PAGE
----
A motion to dismiss a securities shareholder class action complaint was recently denied in part by the Southern District of New York because the plaintiffs sufficiently alleged that a defendant parent corporation had “ultimate authority” and liability for alleged false statements made in a registration statement issued by its subsidiary. City of Roseville Employees’ Retirement System v. EnergySolutions, No. 09 Civ. 8633, 2011 WL 4527328 (S.D.N.Y. Sept. 30, 2011). In doing so, the Court distinguished the United States Supreme Court’s decision in Janus Capital Group, Inc. v. First Derivative Traders, 131 S. Ct. 2296 (2011), which held that only the actual “maker” of a statement may be liable under Section 10(b) of the Securities Exchange Act and Rule 10b-5.
The case stems from a securities class action brought by shareholders against EnergySolutions, Inc. (“ES”), a company that provides services to nuclear power plants, and its parent corporation, ENV Holdings (“ENV”), relative to the initial public offering of ES. The complaint alleged claims for violations of Sections 10(b), 11, 12(a)(2), 15, and 20 of the Securities Exchange Act and Rule 10b-5. According to the complaint, the Registration Statements filed by ES contained false or misleading statements, or omitted material facts relating to the company’s financial opportunities in the nuclear reactor market and potential regulatory restrictions.
Defendants moved to dismiss all claims, including ENV, based on the holding in the Janus case wherein the Supreme Court expressly held that only the actual “maker” of a statement may be held liable under Rule 10b-5. According to the Court in Janus, for purposes of Rule 10b-5, a party can be liable for “making” a false statement only if the party is “the person or entity with ultimate authority over the statement, including its content and whether and how to communicate it. Without control, a person or entity can merely suggest what to say, not ‘make’ a statement in its own right. One who prepares or publishes a statement on behalf of another is not its maker.” Accordingly, under Janus a party that only assists in the “making” of a misstatement cannot be held liable.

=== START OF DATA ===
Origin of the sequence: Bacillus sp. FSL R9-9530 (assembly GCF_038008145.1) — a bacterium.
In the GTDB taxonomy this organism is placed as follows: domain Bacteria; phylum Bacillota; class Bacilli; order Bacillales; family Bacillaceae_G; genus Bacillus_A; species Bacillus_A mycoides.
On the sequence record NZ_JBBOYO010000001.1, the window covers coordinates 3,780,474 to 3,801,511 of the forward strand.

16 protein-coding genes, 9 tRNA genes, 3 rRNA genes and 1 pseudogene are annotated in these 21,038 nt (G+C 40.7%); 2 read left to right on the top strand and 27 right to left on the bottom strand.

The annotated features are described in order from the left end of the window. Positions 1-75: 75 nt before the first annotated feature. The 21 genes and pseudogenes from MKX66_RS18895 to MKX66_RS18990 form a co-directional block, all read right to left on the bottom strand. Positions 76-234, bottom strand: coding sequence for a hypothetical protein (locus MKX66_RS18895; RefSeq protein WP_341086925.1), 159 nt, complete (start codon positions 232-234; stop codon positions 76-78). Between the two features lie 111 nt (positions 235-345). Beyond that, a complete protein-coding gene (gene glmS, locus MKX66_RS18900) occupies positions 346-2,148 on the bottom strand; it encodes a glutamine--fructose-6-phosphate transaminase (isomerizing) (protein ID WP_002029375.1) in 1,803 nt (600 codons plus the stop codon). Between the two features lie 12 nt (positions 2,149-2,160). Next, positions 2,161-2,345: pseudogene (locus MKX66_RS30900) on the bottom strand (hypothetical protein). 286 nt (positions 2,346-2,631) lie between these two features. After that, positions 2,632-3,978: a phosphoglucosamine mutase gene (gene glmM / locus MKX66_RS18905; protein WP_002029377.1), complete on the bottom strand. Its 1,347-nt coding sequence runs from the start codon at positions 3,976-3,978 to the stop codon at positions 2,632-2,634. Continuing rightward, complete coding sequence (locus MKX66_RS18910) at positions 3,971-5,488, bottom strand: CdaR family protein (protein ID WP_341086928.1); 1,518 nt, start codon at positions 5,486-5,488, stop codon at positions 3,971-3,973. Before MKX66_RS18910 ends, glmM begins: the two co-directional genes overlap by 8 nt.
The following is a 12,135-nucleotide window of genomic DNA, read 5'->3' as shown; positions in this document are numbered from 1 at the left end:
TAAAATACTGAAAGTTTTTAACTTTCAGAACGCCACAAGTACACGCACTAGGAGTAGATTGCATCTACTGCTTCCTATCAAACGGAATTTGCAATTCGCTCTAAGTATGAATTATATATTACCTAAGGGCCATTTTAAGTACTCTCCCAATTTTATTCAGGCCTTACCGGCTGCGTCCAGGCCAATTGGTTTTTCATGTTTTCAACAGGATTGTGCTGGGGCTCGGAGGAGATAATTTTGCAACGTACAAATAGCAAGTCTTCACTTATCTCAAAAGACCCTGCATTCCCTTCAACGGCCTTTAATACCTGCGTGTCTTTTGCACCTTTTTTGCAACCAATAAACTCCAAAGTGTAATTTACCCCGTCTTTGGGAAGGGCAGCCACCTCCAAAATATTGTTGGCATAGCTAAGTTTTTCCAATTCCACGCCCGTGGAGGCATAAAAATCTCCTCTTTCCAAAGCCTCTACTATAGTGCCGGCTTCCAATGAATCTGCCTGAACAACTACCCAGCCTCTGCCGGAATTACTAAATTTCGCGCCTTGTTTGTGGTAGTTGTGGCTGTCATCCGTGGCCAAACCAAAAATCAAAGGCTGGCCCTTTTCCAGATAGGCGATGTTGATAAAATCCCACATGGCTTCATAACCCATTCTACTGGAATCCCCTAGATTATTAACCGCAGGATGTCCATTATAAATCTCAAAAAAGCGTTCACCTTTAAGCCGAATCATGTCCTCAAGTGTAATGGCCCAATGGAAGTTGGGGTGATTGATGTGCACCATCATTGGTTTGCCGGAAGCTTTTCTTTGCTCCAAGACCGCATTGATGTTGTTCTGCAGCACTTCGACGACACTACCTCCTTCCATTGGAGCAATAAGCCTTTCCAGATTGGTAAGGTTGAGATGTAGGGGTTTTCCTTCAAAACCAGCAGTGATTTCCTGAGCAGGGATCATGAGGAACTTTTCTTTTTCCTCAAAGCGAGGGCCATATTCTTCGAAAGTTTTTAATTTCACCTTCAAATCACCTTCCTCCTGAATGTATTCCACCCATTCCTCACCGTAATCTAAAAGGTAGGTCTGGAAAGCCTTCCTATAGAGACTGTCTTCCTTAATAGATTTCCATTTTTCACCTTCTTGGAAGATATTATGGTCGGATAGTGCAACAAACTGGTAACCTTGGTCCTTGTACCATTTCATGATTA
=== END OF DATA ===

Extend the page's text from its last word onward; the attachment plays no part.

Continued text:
While the Court granted the motion to dismiss as to certain alleged misrepresentations, it was denied with respect to all material allegations. In doing so, the Court created a significant distinction from Janus by adopting a standard under which a parent corporation with “ultimately authority” over a statement is potentially liable for “making” a misleading public statement even if made by a separate and distinct legal entity. In distinguishing Janus, the Court in Roseville relied on the Registration Statements, which revealed that a.) ENV was the sole owner of stock of ES at the time of the initial public offering; b.) ES was wholly owned by ENV; c.) ENV would retain a controlling interest in ES after the initial public offering; and d.) ENV had authority to determine when and whether to sell the shares being sold.
According to the Court, unlike Janus the Registration Statements in Roseville contained so many indicia of control of ENV over ES that ENV’s role went well beyond that of “a speechwriter drafting a speech” because ENV had control over the content of the message, the underlying subject matter of the message, and the ultimate decision of whether to communicate the message.
Not only is the Roseville Court’s ruling notable because it is one of the first district court applications of the Janus decision, it is also significant in its discussion of both when and why parties may be liable for the alleged misrepresentations of another party. In expanding the scope of who can be held liable, the Court in Roseville focused on the degree of control exercised over the party actually “making” the statement.